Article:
Alcohol the liver therory

General Topics

Moderators: JohnV, Arron, garym

Alcohol the liver therory

Postby Floater on May 28th, 2004, 10:31 pm

How many of you all were drinkers before BFS?


just wondering (liver therory)

Anybody with BfS know what their exact liver test numbers are??

i heard alot of people with BFS have slightly elevated ALT and AST...or if it was normal it was in the high normal

optimal ALT and AST range is 21

I was a moderate drinker...weekend liver ALT averages Around 58 high normal and My AST around 40-80 again slightly elevated

again your doctor might have told you your blood work was normal....but it might be in the high normal range..Just pursuing the liver theory...would love to know about the rest of us

User avatar
Posts: 978
Joined: March 17th, 2003, 6:24 pm
Location: Portland OR

Postby tlotoxl on May 31st, 2004, 12:54 am

a severe hangover preceded my first twitches back in january, 2000. my liver tests have all been normal, even better than normal, though, so i don't think alcohol or liver function is involved. haven't had a biopsy, mind you, but with all the other numbers looking good i don't see much point.
Selfless giver of time
Selfless giver of time
Posts: 223
Joined: August 16th, 2002, 8:17 am
Location: Fukuoka, Japan

Liver Connection

Postby ShakesTheClown on May 31st, 2004, 11:56 am

I am fascinated by the theoretical connection, as alcohol is indisputably toxic to the CNS, and alcoholic neuropathies/myopothies are well known.

What I do know is that a hangover tends to exacerbate the fasciculations -- the mechanism is unknown to me, but it intuitively makes sense. Of course, it could just be another feature of thw withdrawal syndrome that "we" BFS-types just happen to suffer in addition to the unpleasant constellation of miserable stuff you endure from over indulging.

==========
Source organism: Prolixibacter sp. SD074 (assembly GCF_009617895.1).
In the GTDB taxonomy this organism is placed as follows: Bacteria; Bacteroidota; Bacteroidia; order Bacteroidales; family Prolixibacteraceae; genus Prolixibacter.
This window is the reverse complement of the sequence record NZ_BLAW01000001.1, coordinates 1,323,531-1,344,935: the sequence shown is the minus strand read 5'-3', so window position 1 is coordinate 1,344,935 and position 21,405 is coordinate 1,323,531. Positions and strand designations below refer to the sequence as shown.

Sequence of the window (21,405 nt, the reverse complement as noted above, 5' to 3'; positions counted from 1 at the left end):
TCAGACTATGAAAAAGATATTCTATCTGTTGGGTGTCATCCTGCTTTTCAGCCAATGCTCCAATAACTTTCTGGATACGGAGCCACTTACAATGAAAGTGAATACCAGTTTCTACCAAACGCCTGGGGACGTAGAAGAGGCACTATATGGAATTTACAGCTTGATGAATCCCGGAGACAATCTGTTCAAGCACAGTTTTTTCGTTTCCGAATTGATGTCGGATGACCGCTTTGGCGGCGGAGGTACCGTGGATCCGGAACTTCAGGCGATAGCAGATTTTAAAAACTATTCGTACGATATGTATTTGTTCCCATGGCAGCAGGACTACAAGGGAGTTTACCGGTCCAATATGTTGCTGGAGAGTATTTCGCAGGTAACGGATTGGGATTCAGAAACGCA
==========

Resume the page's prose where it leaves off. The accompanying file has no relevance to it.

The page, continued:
I do not believe that alcohol, however, is a "trigger," as it were for ALS or other MNDs. There is absolutely no evidence for that proposition, and I have put the question to a few good neurologists, and they concur that it's bunk.
New Member
New Member
Posts: 2
Joined: April 22nd, 2004, 11:54 am
Location: New York

Postby kent1915 on May 31st, 2004, 2:21 pm

Nope. Sorry. Drinks are few and far between and when I have had them it has been one or two. For a guy my size (6'4" 230 lbs.) one beer makes the world spin. I figure it is best to avoid it.

My problems started after a back,neck, shoulder, arm injury jumping off a telephone pole on a ropes course.
Posts: 35
Joined: April 22nd, 2004, 3:13 pm
Location: Wisconsin

Alcohol is unrelated biochemically!

Postby Bradford on May 31st, 2004, 4:25 pm

Lets take the guess work out and replace it with facts. Nerve transmission is based on flow of ions in/out of the cell components of the CNS. The flow of these ions (ions are charged particles thus we have electrical activity at work) is regulated by pores in the wall of the cell, referred to as the cellular membrane.

When the brain initiates a signal to move a muscle, a chain of chemical reactions occur along the nerve by the flow of these ions that changing the voltage potential from positive to negative and so on until it reaches the synapse-the junction between the nerve and muscle. At the synapse, neurotransmitters (there are many in the body) are released that bind to the neuro-receptor at the muscle that ultimately creates a muscle contraction.

On the flip side, inhibitors are also released (GABA is the main one) that stops or inhibits the neurotransmitter from having a prolonged effect (e.g. continued muscle contraction). Alcohol or more specifically ethanol, is a chemical that changes the cell membrane potential by allowing more flux of Chlorine ions in/out of the cell. Ethanol binds to the protein on the cell membrane and ultimately increases the effect of the “inhibitory” response to a neurotransmitter.

In contrast a muscle twitch is a spontaneous and involuntary muscle contraction which involves the flux of potassium ions related to an “excitatory” state not an “inhibitory” one. That’s why neurologists call it bunk (and so do anesthesiologists).

If there was any relation to alcohol and muscle twitching the alcohol should reduce it because it in directly increases the inhibitory effect in a muscle contraction. That’s why our great-great-great grand daddies were given a bottle of J/D whiskey when the doctor pulled the bullet of their guts. Alcohol is an anesthetic!

Further evidenced by Isaac in 1961 who observed that application of a local anesthetic to the nerve did not make muscle twitching stop in patients presenting with BFS type symptoms. This led to him to use curare to block the neurotransmission chemical at the neuromuscular junction (synapse) where upon the twitching ceased. Therefore, benign muscle twitching has root in the hyper excitability state of the peripheral nerves.